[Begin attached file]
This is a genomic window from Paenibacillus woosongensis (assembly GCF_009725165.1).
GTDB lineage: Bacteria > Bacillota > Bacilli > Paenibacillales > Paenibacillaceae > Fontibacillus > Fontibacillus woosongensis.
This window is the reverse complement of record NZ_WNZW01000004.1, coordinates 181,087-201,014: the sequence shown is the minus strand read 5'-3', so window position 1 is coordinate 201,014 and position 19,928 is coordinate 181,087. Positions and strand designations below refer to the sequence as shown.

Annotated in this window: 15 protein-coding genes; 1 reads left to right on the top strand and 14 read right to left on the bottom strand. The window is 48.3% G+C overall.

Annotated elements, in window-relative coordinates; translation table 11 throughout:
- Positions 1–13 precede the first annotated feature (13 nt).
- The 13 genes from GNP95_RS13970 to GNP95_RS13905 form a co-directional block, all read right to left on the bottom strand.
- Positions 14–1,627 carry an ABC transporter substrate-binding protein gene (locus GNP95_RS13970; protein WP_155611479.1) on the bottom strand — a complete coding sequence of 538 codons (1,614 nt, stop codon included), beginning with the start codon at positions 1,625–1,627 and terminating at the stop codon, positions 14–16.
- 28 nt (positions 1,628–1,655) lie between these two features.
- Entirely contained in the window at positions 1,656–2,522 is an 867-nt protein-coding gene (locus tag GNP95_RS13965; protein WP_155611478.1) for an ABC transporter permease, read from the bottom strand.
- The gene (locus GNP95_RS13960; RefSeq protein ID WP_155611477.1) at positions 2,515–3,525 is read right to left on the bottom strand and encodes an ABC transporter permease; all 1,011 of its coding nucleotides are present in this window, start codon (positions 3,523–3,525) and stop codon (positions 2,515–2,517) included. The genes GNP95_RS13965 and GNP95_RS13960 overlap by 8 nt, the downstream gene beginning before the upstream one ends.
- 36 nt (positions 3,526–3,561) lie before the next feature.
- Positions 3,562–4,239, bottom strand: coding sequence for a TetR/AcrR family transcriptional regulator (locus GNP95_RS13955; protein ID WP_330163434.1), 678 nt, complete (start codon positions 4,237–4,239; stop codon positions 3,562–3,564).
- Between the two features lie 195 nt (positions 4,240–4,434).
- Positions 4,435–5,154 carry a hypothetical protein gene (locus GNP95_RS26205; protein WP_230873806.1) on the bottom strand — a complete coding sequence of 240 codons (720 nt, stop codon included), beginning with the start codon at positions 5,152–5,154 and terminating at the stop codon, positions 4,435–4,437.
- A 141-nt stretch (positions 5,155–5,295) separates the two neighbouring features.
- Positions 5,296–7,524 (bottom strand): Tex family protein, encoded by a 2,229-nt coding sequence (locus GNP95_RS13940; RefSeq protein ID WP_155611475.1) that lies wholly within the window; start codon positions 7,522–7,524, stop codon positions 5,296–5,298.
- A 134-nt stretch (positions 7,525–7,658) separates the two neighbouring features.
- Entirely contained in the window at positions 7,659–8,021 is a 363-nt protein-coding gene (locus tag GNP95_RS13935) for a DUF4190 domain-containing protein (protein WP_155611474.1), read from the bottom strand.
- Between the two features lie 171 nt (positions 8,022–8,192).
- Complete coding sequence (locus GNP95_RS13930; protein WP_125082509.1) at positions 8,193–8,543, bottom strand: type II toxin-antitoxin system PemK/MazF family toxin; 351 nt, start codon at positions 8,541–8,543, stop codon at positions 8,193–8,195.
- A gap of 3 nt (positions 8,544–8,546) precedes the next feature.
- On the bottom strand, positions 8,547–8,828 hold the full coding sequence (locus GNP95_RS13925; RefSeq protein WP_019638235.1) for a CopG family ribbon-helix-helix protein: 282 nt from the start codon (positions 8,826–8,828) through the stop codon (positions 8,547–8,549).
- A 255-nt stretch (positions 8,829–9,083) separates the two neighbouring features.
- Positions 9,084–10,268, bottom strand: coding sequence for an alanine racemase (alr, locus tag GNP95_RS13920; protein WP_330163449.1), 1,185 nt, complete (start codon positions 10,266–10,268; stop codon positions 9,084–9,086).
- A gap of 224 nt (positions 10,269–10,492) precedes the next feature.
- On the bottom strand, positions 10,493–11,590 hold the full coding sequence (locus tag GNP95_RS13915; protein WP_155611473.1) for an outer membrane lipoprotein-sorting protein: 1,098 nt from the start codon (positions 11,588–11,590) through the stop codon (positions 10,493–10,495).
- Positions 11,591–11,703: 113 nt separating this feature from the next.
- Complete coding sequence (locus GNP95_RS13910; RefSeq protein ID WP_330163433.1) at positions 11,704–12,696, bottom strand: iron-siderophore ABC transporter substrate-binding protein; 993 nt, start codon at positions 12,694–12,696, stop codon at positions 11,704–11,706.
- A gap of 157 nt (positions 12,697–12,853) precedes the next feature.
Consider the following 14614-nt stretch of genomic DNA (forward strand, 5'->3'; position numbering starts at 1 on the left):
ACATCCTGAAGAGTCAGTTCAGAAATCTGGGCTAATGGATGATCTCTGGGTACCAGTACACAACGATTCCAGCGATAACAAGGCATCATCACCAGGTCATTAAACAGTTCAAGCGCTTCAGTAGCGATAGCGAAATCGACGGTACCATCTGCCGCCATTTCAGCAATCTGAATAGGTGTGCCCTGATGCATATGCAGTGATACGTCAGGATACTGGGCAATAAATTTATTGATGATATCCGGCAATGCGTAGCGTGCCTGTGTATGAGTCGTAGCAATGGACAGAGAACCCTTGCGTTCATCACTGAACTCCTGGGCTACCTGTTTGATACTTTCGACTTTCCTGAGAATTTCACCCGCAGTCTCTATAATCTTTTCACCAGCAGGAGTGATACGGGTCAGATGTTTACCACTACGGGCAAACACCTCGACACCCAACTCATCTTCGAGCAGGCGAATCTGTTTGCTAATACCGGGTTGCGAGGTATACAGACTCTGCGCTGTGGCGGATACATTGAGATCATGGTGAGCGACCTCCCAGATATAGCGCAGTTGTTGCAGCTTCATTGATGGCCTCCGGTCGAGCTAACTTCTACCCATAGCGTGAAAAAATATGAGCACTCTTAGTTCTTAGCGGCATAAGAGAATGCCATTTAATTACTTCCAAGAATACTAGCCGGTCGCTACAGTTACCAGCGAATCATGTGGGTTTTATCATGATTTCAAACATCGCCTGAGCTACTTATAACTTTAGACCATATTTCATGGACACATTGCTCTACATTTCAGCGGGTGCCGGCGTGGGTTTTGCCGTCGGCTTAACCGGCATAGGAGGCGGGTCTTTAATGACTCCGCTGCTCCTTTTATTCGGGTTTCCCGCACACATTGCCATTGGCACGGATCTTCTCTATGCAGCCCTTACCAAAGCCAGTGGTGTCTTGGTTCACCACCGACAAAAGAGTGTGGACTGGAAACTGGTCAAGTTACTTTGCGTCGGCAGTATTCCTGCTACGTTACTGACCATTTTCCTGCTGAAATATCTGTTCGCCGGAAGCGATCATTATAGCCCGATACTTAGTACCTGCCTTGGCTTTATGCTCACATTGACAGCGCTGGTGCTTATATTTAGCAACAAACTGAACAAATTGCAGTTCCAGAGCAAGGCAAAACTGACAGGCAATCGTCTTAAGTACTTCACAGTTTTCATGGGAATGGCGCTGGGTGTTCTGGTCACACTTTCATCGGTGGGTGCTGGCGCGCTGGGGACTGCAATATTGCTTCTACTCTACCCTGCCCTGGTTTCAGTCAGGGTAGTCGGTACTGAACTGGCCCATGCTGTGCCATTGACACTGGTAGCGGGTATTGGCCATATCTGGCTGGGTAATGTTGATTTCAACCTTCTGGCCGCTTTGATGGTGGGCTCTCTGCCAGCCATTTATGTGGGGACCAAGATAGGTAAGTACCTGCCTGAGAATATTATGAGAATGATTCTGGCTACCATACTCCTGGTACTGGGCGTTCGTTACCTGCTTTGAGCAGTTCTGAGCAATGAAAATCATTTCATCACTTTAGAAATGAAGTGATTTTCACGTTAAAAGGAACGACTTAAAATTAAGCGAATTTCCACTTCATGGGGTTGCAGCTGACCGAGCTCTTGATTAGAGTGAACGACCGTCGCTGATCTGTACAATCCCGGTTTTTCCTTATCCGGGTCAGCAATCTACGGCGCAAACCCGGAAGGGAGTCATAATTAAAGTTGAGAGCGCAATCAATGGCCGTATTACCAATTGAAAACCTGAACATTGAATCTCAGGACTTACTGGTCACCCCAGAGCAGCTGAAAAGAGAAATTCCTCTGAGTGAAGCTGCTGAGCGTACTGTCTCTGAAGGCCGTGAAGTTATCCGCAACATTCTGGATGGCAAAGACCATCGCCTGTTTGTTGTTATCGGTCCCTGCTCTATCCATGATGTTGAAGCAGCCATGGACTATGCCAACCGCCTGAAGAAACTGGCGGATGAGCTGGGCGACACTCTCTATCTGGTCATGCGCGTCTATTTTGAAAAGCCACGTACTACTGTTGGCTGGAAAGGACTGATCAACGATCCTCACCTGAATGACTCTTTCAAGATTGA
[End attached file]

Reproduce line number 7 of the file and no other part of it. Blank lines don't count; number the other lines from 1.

- The 13 genes from GNP95_RS13970 to GNP95_RS13905 form a co-directional block, all read right to left on the bottom strand.